Take your time, be patient, be soft, and remember to give back. You'll never win tug-of-war, so you have to convince the horse that her life will be easier if she gives to you: give back when she gives!
     
    07-19-2007, 08:34 PM
  #8
Yearling
I too used to change my tack around trying to get my horses softer and more responsive. I am ashamed at the severity of some of the bits I used. I was a barrel racer and I don't think that many of the barrel racers up here put a proper foundation on their horses before running them as fast as possible, make flying lead changes and collected turns. It seems like the answer at all of my clinics and lessons was to try this or that bit to get more whoa before turns, try these draw reins for practice, etc., etc.

My 8 year old gelding is now jumped, competitive trail ridden, and shown in flat classes in a basic loose ring snaffle with no other aides (martingails, etc.). He was a "barrel racer" up until two years ago using all sorts of bits and contraptions. He was also used for lessons for several beginners (detrimental to his training). Basic pressure and release exercises worked well for him. He is now soft while jumping and moves in a beautiful frame. He is ridden primarily by 1 person - I think this is very important to keep training progress.

I ride my 5 year old stallion is in a basic loose ring for western classes and trail riding and an eggbutt for english/dressage -no other aides. Pressure-release did not work for him. He was really bad about pushing on the bit and gaping his mouth against pressure - an ugly site. He never softened any faster with release being the reward for pressure. I started early this summer taking lessons with a trainer in our area to learn reining. I signed on with this trainer after seeing him work many times. He taught me a different kind of pressure and release to help with my problem. Rather than both reins, I now use lateral pressure-release. The pressure is very lightly picking up the rein, if he doesn't immediately move his head in and down away from the pressure, I kiss, and then begin driving him at a walk or trot and keep doing this until he gives me the headset. The release is that I stop driving and he gets to stop working for the moment. This exercise HAD TO be taught from the ground first so that he knew what I was asking for when I picked up a rein. I have also learned to use drive with me seat and legs for most of what we do, and very little, very soft hands.He has become very soft and responsive, very light on the front, and able to be driven right into a pretty framed front end. There are of course many more pieces to this kind of pressure and release - I would find a trainer who can show you this. I would also spend the energy to teach this on a horse that is not doing lessons. It will take a while to really engrain this in a horse, and each new student will cause a backwards step because they wont know how to ask for this or even to ask for it at all.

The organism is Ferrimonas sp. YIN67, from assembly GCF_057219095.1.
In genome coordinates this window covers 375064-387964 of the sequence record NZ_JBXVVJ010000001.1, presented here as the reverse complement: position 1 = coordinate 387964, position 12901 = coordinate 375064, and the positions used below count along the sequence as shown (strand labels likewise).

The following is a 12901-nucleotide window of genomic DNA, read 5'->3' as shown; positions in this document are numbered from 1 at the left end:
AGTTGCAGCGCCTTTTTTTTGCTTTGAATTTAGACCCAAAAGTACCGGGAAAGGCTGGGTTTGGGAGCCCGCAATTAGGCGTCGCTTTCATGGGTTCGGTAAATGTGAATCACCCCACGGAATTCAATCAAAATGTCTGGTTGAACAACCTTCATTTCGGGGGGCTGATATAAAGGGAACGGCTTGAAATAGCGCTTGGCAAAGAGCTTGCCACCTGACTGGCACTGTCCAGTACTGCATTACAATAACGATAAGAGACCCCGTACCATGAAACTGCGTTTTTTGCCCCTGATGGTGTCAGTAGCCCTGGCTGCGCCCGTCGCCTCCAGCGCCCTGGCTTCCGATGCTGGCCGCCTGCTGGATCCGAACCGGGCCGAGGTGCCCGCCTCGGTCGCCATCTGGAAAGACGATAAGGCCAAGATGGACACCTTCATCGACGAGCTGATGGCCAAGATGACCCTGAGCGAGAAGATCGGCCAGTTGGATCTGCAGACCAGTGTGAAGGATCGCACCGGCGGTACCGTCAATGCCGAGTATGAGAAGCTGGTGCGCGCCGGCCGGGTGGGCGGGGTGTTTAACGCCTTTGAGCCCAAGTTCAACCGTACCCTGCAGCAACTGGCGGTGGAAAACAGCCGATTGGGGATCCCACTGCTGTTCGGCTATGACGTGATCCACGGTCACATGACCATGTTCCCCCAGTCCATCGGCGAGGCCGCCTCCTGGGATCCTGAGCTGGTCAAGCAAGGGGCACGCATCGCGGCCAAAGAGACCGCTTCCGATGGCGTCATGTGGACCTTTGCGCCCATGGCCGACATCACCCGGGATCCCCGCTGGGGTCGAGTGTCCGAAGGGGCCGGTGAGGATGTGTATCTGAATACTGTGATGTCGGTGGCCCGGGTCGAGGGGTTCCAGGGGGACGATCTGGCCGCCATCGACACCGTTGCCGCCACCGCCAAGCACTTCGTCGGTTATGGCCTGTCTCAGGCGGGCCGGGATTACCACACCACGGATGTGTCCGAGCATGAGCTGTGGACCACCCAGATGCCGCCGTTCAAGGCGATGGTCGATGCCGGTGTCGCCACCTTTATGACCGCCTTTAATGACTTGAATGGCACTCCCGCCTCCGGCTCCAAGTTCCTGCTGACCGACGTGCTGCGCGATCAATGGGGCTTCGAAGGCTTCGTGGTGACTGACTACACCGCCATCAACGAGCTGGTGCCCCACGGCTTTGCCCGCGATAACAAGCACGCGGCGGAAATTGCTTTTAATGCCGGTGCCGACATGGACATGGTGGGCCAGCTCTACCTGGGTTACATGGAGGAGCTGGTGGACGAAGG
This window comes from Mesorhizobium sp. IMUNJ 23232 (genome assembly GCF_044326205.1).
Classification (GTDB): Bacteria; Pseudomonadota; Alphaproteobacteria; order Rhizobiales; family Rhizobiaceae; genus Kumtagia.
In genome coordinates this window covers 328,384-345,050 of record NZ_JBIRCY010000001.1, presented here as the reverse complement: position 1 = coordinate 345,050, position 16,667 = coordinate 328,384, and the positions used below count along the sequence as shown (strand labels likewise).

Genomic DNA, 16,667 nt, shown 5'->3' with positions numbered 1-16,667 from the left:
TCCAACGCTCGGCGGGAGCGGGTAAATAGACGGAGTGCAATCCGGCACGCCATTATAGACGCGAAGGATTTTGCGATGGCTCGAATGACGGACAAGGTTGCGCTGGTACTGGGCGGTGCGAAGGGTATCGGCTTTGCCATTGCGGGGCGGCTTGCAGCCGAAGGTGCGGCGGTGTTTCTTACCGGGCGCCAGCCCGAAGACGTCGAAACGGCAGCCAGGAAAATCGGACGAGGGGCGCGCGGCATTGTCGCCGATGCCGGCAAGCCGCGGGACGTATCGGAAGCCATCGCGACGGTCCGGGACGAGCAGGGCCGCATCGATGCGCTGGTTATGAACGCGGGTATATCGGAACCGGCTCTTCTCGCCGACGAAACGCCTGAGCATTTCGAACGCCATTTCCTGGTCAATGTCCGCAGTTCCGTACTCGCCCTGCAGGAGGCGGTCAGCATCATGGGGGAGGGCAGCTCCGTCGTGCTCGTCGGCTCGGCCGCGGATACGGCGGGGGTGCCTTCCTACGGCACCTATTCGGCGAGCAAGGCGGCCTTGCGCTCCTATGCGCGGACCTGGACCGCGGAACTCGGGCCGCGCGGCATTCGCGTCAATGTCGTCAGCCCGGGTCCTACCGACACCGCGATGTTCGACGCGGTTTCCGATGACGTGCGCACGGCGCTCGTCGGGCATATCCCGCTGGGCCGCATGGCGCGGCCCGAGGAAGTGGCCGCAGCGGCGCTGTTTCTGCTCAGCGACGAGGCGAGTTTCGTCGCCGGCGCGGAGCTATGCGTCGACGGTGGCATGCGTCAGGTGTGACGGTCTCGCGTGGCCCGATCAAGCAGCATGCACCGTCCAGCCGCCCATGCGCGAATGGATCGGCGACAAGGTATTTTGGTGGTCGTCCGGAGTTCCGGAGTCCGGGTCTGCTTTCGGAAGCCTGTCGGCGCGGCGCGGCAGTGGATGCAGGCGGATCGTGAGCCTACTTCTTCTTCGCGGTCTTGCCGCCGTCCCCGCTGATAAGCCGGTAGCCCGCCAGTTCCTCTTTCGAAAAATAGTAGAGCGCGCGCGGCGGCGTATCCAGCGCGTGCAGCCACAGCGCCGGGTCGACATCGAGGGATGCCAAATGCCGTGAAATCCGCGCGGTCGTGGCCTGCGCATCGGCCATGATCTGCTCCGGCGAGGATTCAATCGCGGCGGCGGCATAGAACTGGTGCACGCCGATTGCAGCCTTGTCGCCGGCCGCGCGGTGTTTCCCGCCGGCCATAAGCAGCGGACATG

I agree-do not focus on different bits, aides, etc. - good training/lessons will be much more effective. Slowing from the trot and other gaits will come with softening. Good Luck